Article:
The spray nozzle 24 is positioned immediately behind the pickup nozzle 30C so that the nozzle 30A will make the initial pickup of liquid discharged from the spray nozzle 24.
Each suction nozzle 30 has a radially extending blade 31 mounted therein which acts as a squeegee as the pickup nozzles move over the rug surface 12.
Each nozzle 30 is connected to a passage 32 which opens at the outer peripheral edge 33 of the rotor 23. Since the outer peripheral edge 33 of the rotor is adjacent the continuous opening 24 in the annular chamber 33, it can be seen that the suction nozzles 30 are in continuous communication with this annular chamber and, thus, to a source of suction.
During the operation of the device according to the present invention, the rotor 23 will rotate in the direction indicated by the arrow 35, as shown in FIG. 2. With further reference to FIG. 3, it can be seen that as the spray nozzle 24 discharges liquid upon the rug 12, a duration of time will elapse before the first pickup nozzle 30A is moved onto the spot where the discharge of the liquid first occurred. Thus, the dwell time during which the liquid acts upon the rug surface is determined by the speed with which the rotor rotates and the spacing between the first suction pickup 30A and the spray nozzle 24. This dwell time is independent of the movement of the device over the surface and also independent of the skill of the operator. The blade 31 acts as a squeegee and squeezes liquid from the pile of the rug to facilitate the pickup of this liquid by the suction nozzles. Spray shield 318 also ma be used.
In order to seal the annular groove 26 with respect to the liquid circulating therein, a pair of spaced seals 36 of conventional style may be provided, as shown in FIG. 1.
The inner circumferential face of the annular chamber 13 may be shaped, as shown at 37 and 38 in FIG. 1, to provide bearing surfaces for the outer peripheral surface of the rotor 23. These bearing surfaces also provide a vacuum seal so that the suction does not escape from the channel, and a high percentage of the suction is available to act through the pickup nozzles 30.
Thus, it can be seen that'the present invention provides a cleaning device for surfaces through which either a cleaning liquid or a rinsing liquid, such as water can be applied onto the surface and then picked up by means of suction nozzles. The duration of time that the liquid remains upon the surface is determined by the construction of the device and is wholly independent of the skill of the operator of the speed with which the device is moved over the surface.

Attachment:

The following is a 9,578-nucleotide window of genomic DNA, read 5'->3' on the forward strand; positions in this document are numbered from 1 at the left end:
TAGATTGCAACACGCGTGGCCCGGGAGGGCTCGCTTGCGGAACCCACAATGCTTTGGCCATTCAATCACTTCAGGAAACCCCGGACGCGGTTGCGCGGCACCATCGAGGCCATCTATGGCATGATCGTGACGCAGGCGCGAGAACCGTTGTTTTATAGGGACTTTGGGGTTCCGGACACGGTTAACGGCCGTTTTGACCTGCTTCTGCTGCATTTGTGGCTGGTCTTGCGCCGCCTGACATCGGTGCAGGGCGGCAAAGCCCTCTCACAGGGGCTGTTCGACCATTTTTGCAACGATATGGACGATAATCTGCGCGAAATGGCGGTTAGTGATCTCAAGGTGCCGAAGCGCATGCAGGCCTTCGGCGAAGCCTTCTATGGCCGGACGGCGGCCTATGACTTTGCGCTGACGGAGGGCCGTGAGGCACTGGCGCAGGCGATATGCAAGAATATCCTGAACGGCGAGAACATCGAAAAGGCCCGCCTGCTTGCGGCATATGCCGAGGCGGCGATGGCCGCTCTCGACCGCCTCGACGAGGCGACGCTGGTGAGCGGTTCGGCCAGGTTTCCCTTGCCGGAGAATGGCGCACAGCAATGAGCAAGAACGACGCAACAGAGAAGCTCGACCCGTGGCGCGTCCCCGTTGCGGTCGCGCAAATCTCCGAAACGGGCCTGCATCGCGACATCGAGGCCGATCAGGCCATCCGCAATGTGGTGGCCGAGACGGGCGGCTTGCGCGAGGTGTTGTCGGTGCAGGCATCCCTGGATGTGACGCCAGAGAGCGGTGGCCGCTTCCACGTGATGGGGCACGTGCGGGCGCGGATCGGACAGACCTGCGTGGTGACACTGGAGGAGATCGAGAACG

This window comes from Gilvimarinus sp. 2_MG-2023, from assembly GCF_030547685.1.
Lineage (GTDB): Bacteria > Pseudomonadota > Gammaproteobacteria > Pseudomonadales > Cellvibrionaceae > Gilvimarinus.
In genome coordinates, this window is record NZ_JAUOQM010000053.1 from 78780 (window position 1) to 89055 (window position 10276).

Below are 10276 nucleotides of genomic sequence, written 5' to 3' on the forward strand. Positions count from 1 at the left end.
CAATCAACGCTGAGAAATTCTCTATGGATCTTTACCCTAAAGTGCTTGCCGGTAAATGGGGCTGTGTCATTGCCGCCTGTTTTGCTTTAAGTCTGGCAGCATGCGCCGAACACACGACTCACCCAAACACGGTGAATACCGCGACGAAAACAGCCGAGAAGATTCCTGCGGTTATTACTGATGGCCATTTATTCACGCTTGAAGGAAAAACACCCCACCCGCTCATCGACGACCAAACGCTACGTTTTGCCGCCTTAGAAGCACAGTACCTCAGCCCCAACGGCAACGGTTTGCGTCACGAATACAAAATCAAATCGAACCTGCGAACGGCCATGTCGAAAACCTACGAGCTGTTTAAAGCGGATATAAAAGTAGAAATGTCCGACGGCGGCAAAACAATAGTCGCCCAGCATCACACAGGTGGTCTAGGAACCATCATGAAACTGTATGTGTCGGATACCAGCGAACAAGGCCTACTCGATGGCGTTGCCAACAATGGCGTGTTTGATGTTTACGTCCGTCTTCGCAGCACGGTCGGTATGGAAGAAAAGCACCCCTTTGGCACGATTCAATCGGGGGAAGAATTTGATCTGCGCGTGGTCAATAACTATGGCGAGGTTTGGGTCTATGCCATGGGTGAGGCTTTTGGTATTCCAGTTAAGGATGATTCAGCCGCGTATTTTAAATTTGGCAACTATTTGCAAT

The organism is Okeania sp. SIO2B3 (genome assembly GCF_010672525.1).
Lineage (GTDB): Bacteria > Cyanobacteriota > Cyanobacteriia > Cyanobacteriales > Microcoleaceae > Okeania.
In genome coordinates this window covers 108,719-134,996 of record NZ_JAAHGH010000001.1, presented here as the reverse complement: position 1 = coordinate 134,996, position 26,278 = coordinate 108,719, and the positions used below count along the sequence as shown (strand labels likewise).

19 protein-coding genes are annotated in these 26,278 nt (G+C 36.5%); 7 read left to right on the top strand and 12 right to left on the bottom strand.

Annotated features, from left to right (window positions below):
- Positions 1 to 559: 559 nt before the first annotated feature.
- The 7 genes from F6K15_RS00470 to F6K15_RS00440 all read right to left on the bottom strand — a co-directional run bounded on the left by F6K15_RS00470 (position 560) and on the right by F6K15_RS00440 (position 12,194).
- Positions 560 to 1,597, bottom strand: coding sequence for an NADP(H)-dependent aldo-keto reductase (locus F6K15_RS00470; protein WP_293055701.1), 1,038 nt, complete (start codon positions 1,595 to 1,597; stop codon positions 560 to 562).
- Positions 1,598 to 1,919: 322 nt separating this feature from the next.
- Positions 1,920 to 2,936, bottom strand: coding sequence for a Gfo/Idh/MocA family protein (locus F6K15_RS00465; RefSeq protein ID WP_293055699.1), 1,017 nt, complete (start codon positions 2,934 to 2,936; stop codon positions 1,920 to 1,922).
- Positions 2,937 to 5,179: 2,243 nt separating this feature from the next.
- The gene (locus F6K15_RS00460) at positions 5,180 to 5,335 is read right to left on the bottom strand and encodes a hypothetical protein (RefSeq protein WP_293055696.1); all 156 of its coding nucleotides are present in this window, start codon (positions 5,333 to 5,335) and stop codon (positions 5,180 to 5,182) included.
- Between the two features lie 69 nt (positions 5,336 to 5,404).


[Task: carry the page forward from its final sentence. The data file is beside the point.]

It will be understood that various details of construction and arrangement of parts may be made without departing from the spirit of the invention except as defined in the appended claims.
What is claimed is:
1. In a surface cleaning and rinsing device, the combination of a circular housing disposed substantially parallel to a surface to be cleaned and having an annular channel therein, the inner circumferential face of said annular channel being con tinuously open, a rotor mounted for rotation within said housing and having its outer peripheral edge adjacent the annular channel opening, spray means on the underside of said rotor adjacent the outer periphery thereof. passage means within said rotor for communicating said spray means with a source of cleaning liquid, a plurality of nozzles on the underside of said rotor space along the outer periphery thereof, passage means within said rotor extending from each of said nozzles to the outer peripheral edge of said rotor so that the nozzles continuously communicate with said annular channel, and means for connecting said annular channel to a vacuum source so that a suction is established in said nozzles as they rotate to extract liquids sprayed on the surface to be cleaned.
2. In a surface cleaning and rinsing device as claimed in claim I and comprising a radially extending blade within each nozzle engageable with the surface being cleaned.
3. In a surface cleaning and rinsing device as claimed in claim 2 wherein said nozzle has an elongated opening extending radially of the rotor.
4. In a surface cleaning and rinsing device as claimed in claim 3 wherein said blade is positioned in the center of each noule opening.
5. In a surface cleaning and rinsing device as claimed in claim 1 wherein said spray means is positioned immediately behind a nozzle with respect to the direction of rotation of the rotor so that the next succeeding nozzle makes the initial pickup of liquid discharged by the spray upon the surface being cleaned.
6. In a surface cleaning and rinsing device as claimed in claim 1 wherein said nozzles and spray means are movable along the same circular path.
7. In a surface cleaning and rinsing device as claimed in claim 1 wherein said annular channel is stationary within said housing and is adjacent to the outer periphery thereof.
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|U.S. Classification||15/322, 15/377, 15/385, 15/321|
|Cooperative Classification||A47L11/34, A47L11/4044|
|European Classification||A47L11/40F6, A47L11/34|